7. ‘Dog cage’ to stop items flying forward behind the rear seats.

8. Tow bar – to maybe help anyone else stuck but also to act as a disincentive to tailgaters and dodgy parkers!

…the second list comprises items to take in the car to help when/if things go wrong with the car.

1. Air inflation compressor

2. 3 x tyre repair gas

3. Decent set of tools

4. Battery booster

5. Exhaust repair kit

6. Spare alternator belt

7. Spare fuses, connectors and bulbs

8. Jacks, wheel brace and warning triangle

9. Circuit tester

10. Spare engine oil and auto gearbox/power steering fluid

11. WD40 (Should fix everything!)

12. Rubber mats to help drive out of sand/mud holes.

13. Hose repair tape, jubilee clips, bits of cable and odd nuts and bolts

14. Shovel.

15. Torches.

16. Hi-vis jackets (doh, but legally required in much of Europe).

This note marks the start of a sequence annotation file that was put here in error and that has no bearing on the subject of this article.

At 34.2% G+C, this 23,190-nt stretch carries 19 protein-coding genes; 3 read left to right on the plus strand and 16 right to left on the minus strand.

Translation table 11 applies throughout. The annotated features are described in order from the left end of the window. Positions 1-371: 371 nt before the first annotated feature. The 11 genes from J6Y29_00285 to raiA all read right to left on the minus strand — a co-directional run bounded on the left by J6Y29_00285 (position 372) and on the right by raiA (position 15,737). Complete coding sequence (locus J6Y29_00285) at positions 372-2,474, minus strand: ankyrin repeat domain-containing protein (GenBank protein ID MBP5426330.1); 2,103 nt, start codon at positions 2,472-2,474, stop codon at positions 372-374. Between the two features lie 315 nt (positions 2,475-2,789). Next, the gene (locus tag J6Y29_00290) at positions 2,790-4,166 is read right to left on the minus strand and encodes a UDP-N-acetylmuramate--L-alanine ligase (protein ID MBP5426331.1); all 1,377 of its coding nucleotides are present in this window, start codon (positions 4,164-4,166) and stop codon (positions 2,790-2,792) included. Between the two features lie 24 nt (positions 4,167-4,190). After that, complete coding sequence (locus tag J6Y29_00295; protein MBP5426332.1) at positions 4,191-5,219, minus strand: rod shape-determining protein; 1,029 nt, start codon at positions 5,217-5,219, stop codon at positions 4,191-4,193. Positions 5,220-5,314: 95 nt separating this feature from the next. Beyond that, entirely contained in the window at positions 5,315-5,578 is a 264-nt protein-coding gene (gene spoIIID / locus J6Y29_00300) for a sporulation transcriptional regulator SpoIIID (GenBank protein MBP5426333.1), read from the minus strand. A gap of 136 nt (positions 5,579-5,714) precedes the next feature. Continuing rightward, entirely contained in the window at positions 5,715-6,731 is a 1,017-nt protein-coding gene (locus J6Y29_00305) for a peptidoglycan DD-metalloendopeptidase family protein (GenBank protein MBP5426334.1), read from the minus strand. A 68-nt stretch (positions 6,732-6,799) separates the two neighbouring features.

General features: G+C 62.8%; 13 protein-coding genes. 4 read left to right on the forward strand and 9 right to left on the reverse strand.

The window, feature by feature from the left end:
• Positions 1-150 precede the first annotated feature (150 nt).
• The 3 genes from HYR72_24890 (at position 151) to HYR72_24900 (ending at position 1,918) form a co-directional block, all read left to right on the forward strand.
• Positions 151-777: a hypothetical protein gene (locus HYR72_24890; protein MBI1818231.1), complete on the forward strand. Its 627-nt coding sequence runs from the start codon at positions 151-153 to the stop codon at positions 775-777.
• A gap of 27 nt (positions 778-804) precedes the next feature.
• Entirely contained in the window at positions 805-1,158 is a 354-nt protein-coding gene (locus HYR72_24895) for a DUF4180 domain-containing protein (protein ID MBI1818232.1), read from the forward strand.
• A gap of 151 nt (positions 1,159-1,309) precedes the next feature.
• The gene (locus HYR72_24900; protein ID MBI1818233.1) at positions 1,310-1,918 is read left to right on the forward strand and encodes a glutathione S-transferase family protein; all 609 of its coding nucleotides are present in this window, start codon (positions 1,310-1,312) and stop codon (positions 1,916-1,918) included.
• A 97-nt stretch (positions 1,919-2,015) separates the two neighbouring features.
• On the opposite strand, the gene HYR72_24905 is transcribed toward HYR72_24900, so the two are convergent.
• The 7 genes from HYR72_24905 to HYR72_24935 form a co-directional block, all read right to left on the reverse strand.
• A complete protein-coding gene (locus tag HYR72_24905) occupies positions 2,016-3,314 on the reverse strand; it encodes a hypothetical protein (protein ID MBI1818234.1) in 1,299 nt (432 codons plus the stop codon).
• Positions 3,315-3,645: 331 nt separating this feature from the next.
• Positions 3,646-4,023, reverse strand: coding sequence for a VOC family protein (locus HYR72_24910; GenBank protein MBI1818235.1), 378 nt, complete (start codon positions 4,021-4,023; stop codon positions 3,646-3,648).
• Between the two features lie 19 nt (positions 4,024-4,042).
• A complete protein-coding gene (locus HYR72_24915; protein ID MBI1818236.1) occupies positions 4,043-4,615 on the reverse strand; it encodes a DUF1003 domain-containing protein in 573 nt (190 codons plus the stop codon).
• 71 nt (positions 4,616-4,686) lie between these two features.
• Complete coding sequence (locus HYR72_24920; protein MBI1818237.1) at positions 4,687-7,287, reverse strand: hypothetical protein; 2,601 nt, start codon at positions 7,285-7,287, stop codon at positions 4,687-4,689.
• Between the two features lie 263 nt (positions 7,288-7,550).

17. Trusty Haynes workshop manual.

18. Good old-fashioned paper maps (GPS backup)

Health and Safety (yes, really!)

Some travel specialists will make fortunes sticking all sorts of potions into you. For example, there was one malaria case over 25 years ago, so although it’s sensible to avoid being bitten by pesky mozzies, there’s not a lot of point going through the anti-malaria course. Hepatitis is a concern (the hand to hand transmission one) in food etc so I’ve had this. My GP surgery also gave me cholera, polio and diphtheria (multiple jab). Rabies is common out there but it’s better to just steer clear of animals with foaming mouths really. I read somewhere that marmots in the region carry bubonic plague but I’m unlikely to stroke (or eat) one that I may see. Whilst on the subject of wild animals, there are also brown bears and wolves in the region though should I come across any of these, I’m not sure an injection would help much! I think taking pepper spray might be a little OTT (and get me into trouble at border controls).

I have a reasonable first aid kit, able to cope with most issues. It includes:

1. Sterile plasters, lint and bandages

2. Antiseptic spray and cream

3. Mosquito repellent (and net)